Section III. NORMAL CELL MATURATION
In the course of blood cell maturation, certain specific features are developed
(see Figure 1-4). Each of the component parts of the cell undergoes a transformation
during maturation. The immature cell or blast cell contains a large nucleus, a small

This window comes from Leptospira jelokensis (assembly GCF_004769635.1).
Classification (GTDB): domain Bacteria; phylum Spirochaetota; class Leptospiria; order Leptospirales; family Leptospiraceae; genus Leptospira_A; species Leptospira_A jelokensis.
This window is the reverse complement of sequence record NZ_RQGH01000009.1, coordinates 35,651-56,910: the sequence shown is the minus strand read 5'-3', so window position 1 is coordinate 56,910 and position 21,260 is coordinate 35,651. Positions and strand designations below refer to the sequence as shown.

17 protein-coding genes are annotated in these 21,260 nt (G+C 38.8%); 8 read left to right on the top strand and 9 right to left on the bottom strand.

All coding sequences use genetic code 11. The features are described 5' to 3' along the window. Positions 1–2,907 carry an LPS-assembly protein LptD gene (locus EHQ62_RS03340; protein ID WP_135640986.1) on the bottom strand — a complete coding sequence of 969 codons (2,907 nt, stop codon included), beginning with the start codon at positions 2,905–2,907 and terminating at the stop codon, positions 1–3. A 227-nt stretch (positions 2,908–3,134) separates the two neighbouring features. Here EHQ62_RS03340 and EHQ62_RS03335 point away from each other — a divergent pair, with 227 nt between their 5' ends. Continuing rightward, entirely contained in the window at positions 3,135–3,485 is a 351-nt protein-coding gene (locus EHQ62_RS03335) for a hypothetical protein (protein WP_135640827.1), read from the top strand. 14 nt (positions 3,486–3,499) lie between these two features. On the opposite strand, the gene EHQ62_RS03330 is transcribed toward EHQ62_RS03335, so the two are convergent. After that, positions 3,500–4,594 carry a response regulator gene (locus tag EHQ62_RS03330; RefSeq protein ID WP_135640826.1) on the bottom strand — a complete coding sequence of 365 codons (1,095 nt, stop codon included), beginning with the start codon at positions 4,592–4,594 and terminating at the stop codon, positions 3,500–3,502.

amount of cytoplasm, and no granules. As the cell ages, the cytoplasm becomes less
basophilic and nuclear chromatin becomes heavier (darker stain). Reduction in size
and loss of nucleoli occurs as the cell becomes older. The three types of granulation
(neutrophilic, basophilic, and eosinophilic) become more specific and smaller as the cell
ages. Maturation, in general, involves: (1) cytoplasmic differentiation, (2) nuclear
maturation, and (3) reduction in cell size.
Figure 1-4. Development of blood cells.